tax reform law,

Congress recently approved the tax reform law, and President Trump signed the reforms into law.

The tax reform law is a massive tax reform package created to lower the tax rates applicable to corporations, individuals, pass-through entities, and estates. According to, these reforms are intended to move the US towards participating in the exemption-style tax system applicable to the taxation protocols applicable to the taxation of the foreign-source income of the domestic multination corporations.

One of the effects of the enactment of this tax relief law is the elimination and the scaling back of most of the current outstanding deductions, incentives, and credits to individuals and businesses. According to the staff in the Joint Committee on Taxation, the cost of the unoffset bills accounts for about $1.46 trillion applicable to the 10-year budget window from 2018-2027. This amount is to be added to the current budget deficit. This newly enacted law is officially referred to as An Act intended to provide for reconciliation, pursuant to titles II and V of the concurrent resolution on the budget for the fiscal year 2018, the Act, is an amalgam of the two competing measures for tax reform – one approved in November 2017 in the House and the other approved on December 2, 2017, by the Senate. In some ways, however, the newly enacted tax reform law tracks more closely and in some significant ways to the Senate Bill.

It’s also noted that the outcome of the law’s enactment is a likely nod to a number of factors, but most notably, the legislation that was moved (through Congress) under the budget reconciliation protections to allow for certain legislation moves through Congress, under the budget reconciliation protections which would allow Senate to overcome the procedural hurdles that arise in the chamber often, with a simple majority vote, rather than the three-fifths majority.

The law also notes that the approved protections come at a price, including strict procedural and budgetary rules (Byrd Rules) prohibiting the reconciliation legislation from increasing the federal budget deficit out of the given 10-year window.

Under the law, these are the implications you should be aware of:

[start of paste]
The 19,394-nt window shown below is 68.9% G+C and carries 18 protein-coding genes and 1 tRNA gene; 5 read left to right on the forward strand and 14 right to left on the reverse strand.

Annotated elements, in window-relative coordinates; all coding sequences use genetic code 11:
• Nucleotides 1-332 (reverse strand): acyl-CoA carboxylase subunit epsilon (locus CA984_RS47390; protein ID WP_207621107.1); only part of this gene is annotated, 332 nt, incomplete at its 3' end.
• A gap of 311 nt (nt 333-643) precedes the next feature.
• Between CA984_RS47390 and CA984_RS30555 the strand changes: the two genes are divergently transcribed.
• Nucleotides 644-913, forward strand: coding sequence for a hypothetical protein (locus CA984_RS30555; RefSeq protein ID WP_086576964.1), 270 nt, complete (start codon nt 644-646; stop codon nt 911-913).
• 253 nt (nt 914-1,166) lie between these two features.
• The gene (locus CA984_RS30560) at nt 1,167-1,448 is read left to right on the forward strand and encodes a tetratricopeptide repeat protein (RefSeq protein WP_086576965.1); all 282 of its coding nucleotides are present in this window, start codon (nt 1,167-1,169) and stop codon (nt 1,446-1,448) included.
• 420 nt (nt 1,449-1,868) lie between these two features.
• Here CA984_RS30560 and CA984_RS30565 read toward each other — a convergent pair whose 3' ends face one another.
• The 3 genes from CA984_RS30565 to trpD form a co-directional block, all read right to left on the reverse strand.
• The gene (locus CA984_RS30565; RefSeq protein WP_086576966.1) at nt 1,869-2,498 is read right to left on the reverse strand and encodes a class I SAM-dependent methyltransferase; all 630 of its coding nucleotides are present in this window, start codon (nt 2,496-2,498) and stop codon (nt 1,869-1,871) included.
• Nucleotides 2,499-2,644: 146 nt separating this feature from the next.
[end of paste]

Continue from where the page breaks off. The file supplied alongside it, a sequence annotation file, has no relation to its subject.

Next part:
Introduction of New Tax Brackets

Under the new laws, if you fall in the 25% tax bracket, your new tax bracket will be 24%.

However, you need to bear in mind that the tax bracket you fall in doesn’t necessarily reflect the total amount of the taxes you will owe because your taxable income would be broken up into chunks or tax brackets, all designated specific tax rates, from 10% going up. The tax rates in the 2018 tax reforms are broken into different brackets – 10%, 12%, 22%, 24%, 32%, 35%, and 37%.

Marginal Tax Rates were also talked about a lot. These tax rates are the percentages of your income that taxpayers pay in taxes – incomes aren’t taxed at a fixed rate, but at different rates, as seen above.

Tax Breaks for Homeowners (Some)

While some taxpayers will experience shrinking of their tax breaks, the breaks may be pared for others.

In the new reforms, the mortgage interest deduction has been scaled back for individuals with larger mortgages, while the tax deductions for the property taxes, the local and state taxes have been capped. For others, the changes have no impact on the taxes.

Doubled-up Child Tax Credits

The new tax reforms have increased the child tax credit by doubling. The changes also mean that the taxpayers with non-child dependents get a break in the form of a $500 credit.

Under the new laws, credit exceeding $1,4000 is refundable, meaning that the lower-income families may not get bigger refunds.

Doubled up Standard Deductions

The standard deductions from the 2018 tax reforms have doubled from $6,500 to $12,000 for the single filers and $13,000 to $24,000 for the joint filers.

The standard deductions from the 2018 reform could, therefore, score you a lower tax bill than you would score by itemizing items. The standard deductions also take less time and are stress-free as it lowers your tax-prep bills.

Finally, you need to know that just about all the changes made in this Tax Reform Bill will expire after 2025, but the majority of the business provisions will stay put.